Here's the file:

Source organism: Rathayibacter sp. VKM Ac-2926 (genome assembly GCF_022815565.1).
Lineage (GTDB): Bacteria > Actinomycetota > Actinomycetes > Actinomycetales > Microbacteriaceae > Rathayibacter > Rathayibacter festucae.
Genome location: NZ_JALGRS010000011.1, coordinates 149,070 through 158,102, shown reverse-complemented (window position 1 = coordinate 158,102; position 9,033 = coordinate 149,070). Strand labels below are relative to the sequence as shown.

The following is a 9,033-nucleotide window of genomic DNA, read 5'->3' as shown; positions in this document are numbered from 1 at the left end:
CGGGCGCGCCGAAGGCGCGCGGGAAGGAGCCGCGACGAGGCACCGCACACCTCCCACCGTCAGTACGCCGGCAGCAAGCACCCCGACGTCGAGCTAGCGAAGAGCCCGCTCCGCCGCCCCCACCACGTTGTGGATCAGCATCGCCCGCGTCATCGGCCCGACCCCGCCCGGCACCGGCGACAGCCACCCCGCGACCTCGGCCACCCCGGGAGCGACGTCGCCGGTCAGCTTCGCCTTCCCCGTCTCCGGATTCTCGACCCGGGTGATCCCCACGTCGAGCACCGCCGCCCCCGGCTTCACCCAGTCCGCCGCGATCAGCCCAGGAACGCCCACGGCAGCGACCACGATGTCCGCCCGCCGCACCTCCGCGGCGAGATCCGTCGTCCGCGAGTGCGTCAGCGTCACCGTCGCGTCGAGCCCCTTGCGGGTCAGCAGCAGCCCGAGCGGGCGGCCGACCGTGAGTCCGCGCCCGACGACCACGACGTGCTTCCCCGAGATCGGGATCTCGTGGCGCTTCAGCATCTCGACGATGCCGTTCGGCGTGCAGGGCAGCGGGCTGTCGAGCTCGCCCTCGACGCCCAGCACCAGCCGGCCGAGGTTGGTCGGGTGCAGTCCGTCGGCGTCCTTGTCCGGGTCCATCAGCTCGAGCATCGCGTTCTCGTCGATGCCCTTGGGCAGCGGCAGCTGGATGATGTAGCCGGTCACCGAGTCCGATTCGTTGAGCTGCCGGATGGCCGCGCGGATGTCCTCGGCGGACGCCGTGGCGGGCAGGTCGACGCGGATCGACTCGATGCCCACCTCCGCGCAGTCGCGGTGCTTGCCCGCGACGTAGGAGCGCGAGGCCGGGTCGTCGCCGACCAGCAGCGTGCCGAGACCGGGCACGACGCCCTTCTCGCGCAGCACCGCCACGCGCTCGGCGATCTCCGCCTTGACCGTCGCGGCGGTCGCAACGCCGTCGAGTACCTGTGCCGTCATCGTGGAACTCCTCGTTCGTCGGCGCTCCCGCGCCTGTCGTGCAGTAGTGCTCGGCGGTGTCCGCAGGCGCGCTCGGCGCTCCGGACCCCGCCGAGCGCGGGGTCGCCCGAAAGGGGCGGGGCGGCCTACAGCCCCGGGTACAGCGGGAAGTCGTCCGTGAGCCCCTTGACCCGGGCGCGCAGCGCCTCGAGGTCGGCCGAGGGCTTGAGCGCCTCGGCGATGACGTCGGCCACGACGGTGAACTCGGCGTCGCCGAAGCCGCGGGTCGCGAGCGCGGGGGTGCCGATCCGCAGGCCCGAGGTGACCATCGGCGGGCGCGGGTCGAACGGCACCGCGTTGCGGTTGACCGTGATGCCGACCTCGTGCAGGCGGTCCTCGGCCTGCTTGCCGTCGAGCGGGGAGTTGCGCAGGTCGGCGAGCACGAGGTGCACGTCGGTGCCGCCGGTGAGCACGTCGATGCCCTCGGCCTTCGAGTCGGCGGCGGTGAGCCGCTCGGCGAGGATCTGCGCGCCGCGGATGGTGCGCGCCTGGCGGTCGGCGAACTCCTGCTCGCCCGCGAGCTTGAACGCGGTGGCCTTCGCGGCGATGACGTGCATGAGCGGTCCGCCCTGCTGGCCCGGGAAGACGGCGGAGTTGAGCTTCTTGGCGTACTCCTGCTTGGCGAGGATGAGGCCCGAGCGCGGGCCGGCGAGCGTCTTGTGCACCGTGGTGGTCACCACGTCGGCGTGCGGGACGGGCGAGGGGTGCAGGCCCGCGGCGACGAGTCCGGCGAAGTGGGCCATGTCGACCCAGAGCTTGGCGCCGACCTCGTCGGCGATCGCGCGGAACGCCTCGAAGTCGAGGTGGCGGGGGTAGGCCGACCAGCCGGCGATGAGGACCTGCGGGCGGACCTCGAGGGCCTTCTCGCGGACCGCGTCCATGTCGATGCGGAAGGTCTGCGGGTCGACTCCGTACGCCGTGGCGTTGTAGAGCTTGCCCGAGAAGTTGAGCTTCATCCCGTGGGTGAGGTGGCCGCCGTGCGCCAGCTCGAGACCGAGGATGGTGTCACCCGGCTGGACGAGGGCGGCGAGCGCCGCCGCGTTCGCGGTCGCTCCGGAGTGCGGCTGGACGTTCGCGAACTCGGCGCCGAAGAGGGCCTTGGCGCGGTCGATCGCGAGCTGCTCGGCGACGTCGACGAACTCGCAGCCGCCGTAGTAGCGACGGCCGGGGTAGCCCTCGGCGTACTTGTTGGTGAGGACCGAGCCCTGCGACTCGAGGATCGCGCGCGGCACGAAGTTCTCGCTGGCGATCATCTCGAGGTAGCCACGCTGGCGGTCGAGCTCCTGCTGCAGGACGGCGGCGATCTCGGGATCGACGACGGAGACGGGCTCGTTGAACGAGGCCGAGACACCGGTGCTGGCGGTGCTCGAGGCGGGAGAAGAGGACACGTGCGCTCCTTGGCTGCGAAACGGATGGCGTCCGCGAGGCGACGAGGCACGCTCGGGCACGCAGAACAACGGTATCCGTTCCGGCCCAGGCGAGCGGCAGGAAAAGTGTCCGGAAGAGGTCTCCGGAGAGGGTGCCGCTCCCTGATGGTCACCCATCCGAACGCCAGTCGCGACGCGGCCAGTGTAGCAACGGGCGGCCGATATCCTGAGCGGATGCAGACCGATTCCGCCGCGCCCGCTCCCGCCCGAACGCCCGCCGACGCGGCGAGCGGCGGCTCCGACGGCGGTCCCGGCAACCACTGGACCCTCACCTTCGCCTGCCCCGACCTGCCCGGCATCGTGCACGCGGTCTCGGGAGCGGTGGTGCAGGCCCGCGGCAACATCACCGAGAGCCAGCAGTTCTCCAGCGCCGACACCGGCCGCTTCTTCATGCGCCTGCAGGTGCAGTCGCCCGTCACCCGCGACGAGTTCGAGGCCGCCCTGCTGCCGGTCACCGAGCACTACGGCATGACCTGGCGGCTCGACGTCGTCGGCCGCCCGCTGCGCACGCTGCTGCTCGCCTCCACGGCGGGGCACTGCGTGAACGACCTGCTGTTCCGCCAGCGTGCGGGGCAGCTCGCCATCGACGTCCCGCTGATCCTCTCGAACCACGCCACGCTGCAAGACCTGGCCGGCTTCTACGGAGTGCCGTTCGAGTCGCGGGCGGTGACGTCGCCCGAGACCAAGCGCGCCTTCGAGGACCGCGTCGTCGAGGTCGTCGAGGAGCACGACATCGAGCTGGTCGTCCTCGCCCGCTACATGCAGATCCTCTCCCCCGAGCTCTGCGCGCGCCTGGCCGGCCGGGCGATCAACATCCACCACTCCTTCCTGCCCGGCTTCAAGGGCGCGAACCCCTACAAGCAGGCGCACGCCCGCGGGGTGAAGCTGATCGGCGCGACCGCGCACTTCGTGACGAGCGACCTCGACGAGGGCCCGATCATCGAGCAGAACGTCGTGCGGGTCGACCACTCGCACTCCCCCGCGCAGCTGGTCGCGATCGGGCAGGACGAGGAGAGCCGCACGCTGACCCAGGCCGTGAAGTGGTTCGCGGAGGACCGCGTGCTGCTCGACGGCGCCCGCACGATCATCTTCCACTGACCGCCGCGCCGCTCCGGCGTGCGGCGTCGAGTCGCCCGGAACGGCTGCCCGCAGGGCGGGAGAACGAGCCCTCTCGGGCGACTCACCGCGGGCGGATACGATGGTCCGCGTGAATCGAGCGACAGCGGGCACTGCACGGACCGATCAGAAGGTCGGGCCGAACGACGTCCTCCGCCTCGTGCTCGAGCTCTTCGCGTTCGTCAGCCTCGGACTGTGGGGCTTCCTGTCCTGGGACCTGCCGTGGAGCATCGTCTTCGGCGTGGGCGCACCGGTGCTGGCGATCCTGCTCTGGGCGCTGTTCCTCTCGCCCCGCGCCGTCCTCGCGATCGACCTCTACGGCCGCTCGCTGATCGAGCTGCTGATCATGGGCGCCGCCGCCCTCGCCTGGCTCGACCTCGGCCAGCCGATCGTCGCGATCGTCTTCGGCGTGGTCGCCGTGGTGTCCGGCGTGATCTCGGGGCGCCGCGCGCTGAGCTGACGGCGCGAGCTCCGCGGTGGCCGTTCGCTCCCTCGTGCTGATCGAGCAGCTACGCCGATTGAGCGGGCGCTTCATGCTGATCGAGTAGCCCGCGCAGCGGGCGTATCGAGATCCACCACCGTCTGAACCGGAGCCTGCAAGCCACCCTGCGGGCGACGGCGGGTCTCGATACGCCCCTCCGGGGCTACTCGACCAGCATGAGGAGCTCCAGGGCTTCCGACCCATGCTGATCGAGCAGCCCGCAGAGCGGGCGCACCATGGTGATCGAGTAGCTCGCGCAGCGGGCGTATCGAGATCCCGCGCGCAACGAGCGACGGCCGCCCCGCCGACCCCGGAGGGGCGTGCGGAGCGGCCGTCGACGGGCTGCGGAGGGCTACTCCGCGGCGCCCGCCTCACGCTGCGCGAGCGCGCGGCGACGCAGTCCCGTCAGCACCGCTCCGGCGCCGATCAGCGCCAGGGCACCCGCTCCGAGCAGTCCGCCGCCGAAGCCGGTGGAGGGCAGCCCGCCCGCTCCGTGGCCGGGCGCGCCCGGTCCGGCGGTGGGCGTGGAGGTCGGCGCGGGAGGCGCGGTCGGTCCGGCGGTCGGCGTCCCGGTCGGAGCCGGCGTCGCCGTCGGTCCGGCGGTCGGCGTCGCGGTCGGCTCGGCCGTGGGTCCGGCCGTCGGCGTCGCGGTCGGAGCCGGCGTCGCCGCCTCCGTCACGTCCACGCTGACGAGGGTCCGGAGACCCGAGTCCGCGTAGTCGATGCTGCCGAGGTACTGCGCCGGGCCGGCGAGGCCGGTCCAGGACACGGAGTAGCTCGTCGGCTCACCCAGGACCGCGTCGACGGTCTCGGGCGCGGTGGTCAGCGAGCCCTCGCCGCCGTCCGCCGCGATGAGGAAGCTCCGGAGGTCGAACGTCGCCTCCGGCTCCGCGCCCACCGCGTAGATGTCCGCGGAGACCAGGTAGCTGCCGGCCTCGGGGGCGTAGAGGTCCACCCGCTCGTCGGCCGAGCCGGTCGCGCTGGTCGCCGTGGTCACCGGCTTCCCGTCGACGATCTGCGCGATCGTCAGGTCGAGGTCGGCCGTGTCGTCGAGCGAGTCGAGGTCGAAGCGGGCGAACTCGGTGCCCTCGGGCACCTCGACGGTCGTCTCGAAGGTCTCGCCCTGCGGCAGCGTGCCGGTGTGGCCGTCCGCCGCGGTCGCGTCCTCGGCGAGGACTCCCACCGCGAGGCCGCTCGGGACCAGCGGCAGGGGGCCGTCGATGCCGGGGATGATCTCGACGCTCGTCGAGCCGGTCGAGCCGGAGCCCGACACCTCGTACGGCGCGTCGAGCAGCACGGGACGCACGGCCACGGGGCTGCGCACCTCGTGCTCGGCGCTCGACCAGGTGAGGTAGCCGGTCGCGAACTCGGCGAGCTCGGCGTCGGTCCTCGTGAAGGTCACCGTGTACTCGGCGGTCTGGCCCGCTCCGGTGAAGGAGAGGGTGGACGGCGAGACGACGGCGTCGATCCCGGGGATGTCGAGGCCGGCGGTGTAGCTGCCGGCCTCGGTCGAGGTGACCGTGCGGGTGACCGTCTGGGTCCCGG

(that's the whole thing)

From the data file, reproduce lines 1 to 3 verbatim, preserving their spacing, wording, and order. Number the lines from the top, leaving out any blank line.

Source organism: Rathayibacter sp. VKM Ac-2926 (genome assembly GCF_022815565.1).
Lineage (GTDB): Bacteria > Actinomycetota > Actinomycetes > Actinomycetales > Microbacteriaceae > Rathayibacter > Rathayibacter festucae.
Genome location: NZ_JALGRS010000011.1, coordinates 149,070 through 158,102, shown reverse-complemented (window position 1 = coordinate 158,102; position 9,033 = coordinate 149,070). Strand labels below are relative to the sequence as shown.